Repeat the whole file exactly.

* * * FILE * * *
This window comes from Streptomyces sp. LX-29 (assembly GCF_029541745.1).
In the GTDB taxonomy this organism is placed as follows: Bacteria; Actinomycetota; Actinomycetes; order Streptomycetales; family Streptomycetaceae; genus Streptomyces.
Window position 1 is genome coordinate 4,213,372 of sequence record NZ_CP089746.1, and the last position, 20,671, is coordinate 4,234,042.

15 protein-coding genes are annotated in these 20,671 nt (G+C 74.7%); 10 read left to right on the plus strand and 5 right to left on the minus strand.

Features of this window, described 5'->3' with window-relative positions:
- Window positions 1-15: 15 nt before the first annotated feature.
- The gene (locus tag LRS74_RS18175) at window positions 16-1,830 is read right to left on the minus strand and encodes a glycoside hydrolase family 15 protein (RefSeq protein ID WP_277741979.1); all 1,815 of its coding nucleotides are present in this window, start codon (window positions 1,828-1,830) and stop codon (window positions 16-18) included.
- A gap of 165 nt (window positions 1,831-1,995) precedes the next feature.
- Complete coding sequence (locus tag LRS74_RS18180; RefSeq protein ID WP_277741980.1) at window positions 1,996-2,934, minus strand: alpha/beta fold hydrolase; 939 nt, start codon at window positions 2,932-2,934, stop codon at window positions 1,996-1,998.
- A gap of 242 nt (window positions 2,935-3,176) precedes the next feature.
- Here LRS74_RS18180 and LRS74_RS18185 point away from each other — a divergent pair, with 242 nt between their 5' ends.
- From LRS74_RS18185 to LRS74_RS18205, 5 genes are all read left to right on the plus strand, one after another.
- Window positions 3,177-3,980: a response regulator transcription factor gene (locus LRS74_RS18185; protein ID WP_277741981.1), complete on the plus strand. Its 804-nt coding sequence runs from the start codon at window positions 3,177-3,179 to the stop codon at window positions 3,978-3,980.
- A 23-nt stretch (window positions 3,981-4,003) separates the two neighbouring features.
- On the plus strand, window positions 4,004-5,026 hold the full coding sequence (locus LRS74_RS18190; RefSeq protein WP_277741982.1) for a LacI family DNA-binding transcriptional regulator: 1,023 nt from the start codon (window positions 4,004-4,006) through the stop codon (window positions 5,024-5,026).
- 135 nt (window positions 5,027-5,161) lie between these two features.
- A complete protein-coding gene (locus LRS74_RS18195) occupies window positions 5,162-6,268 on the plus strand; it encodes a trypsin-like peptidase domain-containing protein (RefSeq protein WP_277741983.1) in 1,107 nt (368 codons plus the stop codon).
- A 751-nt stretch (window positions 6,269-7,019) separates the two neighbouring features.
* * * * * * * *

This window comes from Streptomyces sp. LX-29 (assembly GCF_029541745.1).
In the GTDB taxonomy this organism is placed as follows: Bacteria; Actinomycetota; Actinomycetes; order Streptomycetales; family Streptomycetaceae; genus Streptomyces.
Window position 1 is genome coordinate 4,213,372 of sequence record NZ_CP089746.1, and the last position, 20,671, is coordinate 4,234,042.

15 protein-coding genes are annotated in these 20,671 nt (G+C 74.7%); 10 read left to right on the plus strand and 5 right to left on the minus strand.

Features of this window, described 5'->3' with window-relative positions:
- Window positions 1-15: 15 nt before the first annotated feature.
- The gene (locus tag LRS74_RS18175) at window positions 16-1,830 is read right to left on the minus strand and encodes a glycoside hydrolase family 15 protein (RefSeq protein ID WP_277741979.1); all 1,815 of its coding nucleotides are present in this window, start codon (window positions 1,828-1,830) and stop codon (window positions 16-18) included.
- A gap of 165 nt (window positions 1,831-1,995) precedes the next feature.
- Complete coding sequence (locus tag LRS74_RS18180; RefSeq protein ID WP_277741980.1) at window positions 1,996-2,934, minus strand: alpha/beta fold hydrolase; 939 nt, start codon at window positions 2,932-2,934, stop codon at window positions 1,996-1,998.
- A gap of 242 nt (window positions 2,935-3,176) precedes the next feature.
- Here LRS74_RS18180 and LRS74_RS18185 point away from each other — a divergent pair, with 242 nt between their 5' ends.
- From LRS74_RS18185 to LRS74_RS18205, 5 genes are all read left to right on the plus strand, one after another.
- Window positions 3,177-3,980: a response regulator transcription factor gene (locus LRS74_RS18185; protein ID WP_277741981.1), complete on the plus strand. Its 804-nt coding sequence runs from the start codon at window positions 3,177-3,179 to the stop codon at window positions 3,978-3,980.
- A 23-nt stretch (window positions 3,981-4,003) separates the two neighbouring features.
- On the plus strand, window positions 4,004-5,026 hold the full coding sequence (locus LRS74_RS18190; RefSeq protein WP_277741982.1) for a LacI family DNA-binding transcriptional regulator: 1,023 nt from the start codon (window positions 4,004-4,006) through the stop codon (window positions 5,024-5,026).
- 135 nt (window positions 5,027-5,161) lie between these two features.
- A complete protein-coding gene (locus LRS74_RS18195) occupies window positions 5,162-6,268 on the plus strand; it encodes a trypsin-like peptidase domain-containing protein (RefSeq protein WP_277741983.1) in 1,107 nt (368 codons plus the stop codon).
- A 751-nt stretch (window positions 6,269-7,019) separates the two neighbouring features.